• We have Food Empires which are governed and controlled by networks, the elite and other power holders. These food empires have the ability to de-active areas of food production. They induce precarity in consumption and production. They impose development models (think structural adjustment) and affect what and how much we can consume, and who can consume it.
  • Food Empires induce precariousness and disassemble resource bases.
  • Bypassing markets controlled by food empires are nested markets and agroecology. Resistance is everywhere and is interlinked.
  • He said that food production needs to be and can be productive, resilient, dynamic and sustainable, it should be part of society.
  • The search for and construction of food sovereignty is a long-term process.
  • We need to build a Chayanov everywhere
  • Our movement is stronger than we think. We are weakening food empires and supporting repeasantisation.

Following Jan was Michael Windfuhr of the German Institute for Human Rights, Berlin, discussing his paper ’Food Sovereignty and Human Rights. What type of a relation is possible?’

Michael pointed out, what I feel is an elephant in the room, that there is a conflict for us when asking for something sovereign, which often means the state, when it is complicit in so much harm, and in his framework, human rights abuses. He said food sovereignty therefore is about a search a good governance.

He talked about all the potential conflicts at play and our need to identify them, for example conflicts over land ownership. He also said how the right to food can be misused, such as with the foodbank model.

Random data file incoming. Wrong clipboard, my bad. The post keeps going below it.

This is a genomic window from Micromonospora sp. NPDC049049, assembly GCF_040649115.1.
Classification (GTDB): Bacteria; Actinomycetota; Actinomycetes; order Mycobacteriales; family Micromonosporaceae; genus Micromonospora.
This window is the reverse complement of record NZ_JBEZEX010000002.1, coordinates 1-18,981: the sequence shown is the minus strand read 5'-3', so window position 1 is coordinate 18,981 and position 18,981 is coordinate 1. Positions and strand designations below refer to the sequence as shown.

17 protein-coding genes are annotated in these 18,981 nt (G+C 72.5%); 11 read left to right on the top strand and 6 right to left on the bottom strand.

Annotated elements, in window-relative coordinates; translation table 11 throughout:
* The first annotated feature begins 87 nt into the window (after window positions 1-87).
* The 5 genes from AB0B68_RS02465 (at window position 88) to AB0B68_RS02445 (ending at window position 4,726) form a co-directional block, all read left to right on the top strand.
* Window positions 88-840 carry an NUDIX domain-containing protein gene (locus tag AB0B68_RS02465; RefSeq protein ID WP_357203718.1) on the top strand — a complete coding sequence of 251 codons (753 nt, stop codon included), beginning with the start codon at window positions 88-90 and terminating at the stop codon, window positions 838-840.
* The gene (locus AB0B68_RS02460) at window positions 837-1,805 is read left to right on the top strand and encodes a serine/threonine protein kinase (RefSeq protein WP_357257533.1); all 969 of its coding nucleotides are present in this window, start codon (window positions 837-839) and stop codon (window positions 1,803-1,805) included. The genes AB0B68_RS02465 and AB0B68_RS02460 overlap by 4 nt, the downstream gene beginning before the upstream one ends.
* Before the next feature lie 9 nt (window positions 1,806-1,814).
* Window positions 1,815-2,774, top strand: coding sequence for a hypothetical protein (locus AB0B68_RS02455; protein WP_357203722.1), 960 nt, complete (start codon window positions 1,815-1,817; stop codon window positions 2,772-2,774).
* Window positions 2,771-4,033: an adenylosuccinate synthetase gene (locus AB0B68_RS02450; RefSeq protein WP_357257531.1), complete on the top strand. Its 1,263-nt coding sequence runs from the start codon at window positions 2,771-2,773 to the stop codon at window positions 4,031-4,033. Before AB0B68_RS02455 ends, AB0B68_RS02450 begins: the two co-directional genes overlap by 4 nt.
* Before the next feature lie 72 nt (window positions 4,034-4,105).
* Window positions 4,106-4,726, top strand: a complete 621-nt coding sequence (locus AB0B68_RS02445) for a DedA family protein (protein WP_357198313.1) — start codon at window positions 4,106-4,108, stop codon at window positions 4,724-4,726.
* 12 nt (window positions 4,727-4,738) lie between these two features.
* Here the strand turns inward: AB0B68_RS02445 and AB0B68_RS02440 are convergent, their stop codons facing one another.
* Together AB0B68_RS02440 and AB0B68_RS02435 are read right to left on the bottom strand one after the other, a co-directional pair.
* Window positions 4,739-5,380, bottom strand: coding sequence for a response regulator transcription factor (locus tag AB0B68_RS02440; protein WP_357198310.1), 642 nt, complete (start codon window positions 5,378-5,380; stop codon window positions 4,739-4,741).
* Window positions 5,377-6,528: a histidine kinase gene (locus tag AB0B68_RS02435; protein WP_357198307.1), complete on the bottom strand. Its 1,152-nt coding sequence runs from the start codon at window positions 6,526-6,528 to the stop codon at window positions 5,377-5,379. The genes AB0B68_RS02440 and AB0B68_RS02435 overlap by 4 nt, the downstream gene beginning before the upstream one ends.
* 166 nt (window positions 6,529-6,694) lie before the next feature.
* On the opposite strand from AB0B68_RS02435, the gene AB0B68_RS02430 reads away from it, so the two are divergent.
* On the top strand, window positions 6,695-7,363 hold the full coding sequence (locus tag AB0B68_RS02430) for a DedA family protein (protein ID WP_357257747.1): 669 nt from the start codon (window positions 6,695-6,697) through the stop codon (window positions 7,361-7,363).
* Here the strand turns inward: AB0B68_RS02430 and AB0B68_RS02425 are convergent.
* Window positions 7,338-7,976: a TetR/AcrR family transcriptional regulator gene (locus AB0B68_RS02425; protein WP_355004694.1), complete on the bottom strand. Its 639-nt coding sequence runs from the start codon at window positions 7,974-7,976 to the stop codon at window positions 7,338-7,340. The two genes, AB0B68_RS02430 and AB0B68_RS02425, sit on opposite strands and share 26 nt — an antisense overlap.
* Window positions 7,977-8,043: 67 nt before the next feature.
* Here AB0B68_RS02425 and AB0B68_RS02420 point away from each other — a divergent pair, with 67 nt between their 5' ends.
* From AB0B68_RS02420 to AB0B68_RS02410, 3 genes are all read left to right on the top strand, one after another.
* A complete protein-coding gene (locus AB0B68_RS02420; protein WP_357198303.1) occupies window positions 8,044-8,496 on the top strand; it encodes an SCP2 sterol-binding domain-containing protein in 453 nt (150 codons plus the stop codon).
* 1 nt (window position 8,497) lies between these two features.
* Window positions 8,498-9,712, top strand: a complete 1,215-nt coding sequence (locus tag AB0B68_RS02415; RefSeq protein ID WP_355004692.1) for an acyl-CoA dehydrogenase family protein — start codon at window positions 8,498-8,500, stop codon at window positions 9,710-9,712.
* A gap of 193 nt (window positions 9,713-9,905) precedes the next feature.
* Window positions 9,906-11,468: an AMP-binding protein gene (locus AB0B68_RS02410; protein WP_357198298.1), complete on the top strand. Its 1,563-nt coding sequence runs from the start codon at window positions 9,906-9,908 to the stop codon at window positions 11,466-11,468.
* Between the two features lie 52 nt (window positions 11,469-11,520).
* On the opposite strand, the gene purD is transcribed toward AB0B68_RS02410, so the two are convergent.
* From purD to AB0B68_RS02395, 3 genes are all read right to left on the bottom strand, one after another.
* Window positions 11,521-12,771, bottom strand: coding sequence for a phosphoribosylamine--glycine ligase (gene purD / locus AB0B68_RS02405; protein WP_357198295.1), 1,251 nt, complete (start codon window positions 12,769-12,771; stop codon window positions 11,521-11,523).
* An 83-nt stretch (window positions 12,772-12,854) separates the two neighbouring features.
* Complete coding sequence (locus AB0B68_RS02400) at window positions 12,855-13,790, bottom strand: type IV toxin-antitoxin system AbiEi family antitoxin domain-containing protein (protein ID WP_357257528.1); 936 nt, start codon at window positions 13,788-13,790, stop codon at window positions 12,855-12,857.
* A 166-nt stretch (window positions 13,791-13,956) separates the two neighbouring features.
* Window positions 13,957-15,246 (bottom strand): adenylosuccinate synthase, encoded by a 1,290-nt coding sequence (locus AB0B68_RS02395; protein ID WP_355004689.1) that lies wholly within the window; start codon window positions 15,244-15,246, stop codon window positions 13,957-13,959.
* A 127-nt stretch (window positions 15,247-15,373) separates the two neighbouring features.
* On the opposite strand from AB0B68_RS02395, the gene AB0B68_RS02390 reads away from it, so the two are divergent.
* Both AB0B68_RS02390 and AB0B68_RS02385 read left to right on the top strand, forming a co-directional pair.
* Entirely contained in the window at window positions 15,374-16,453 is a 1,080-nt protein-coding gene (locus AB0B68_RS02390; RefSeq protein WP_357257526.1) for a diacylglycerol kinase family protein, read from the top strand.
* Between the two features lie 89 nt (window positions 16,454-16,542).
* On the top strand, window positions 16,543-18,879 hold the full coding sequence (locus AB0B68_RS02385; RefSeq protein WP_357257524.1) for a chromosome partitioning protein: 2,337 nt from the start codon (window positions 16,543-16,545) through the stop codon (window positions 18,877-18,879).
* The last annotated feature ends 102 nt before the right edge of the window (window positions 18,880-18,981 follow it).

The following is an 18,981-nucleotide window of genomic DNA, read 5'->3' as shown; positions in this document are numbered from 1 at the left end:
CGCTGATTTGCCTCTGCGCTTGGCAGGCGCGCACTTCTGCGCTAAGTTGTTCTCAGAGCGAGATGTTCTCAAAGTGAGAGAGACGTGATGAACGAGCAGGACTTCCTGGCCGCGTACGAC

Finally, Ludwig Rumetshofer spoke from the European Coordination Via Campesina (ECVC). Ludwig was a breath of fresh air, a delight of authenticity listening to someone who spends their time on the streets and with the soil.
Ludwig said that there are some key questions facing the European Via Campesina movement which are:

  • How to access land?
  • What will be the production model (e.g. Agroecology)?
  • Under which social conditions is food produced (e.g. Without worker exploitation)?
  • What political framework do we need?

Ludwig made us laugh when he said his comrade had been writing an article about “How to become a farmer without marrying one”. Even though I’m not married, the only way we’ve accessed land in our family is through my Mum meeting my step dad so I couldn’t chuckle at its relevancy!

Ludwig’s key point however is that more than anything, we need a radical shift. He also emphasised the necessity of having a plurality of struggles, and this is a big strength of our movement.

There was then a discussion and a few further interesting points were raised. One was about the difference between industrial agriculture and peasantry. The main objective of Industrial Agriculture being capital accumulation and the main objective of Peasant Agriculture objective being feeding people.

Oxford Real Farming Conference

The fifth Oxford Real Farming Conference is taking place January 6 & 7th in the UK.

I will be on a panel talking about Reclaim the Fields. Its an inspiring event if you can make it. Don’t be put off by the privilege or the meat fest, we need all the radicals we can get present to keep asking the right questions and proposing ideas beyond capitalism and for libertarian agricultures.

The Oxford Real Farming Conference gathers farmers, activists, researchers and consumers to discuss the future of food and farming. It is full of interesting speakers, workshops & farm visits and looks at all the social, economic and ecological issues involved in transforming our food system.

Click here for full information about the Conference:

Inspiring Incredible Edible Somerset Open Gardens

Saturday 14th & Sunday 15th September 2013 saw the second Incredible Edible Somerset Open Gardens weekend. More than 22 workshops took place involving over 190 people across every district of Somerset, while over 21 sites were open to the public to inspire others to get growing.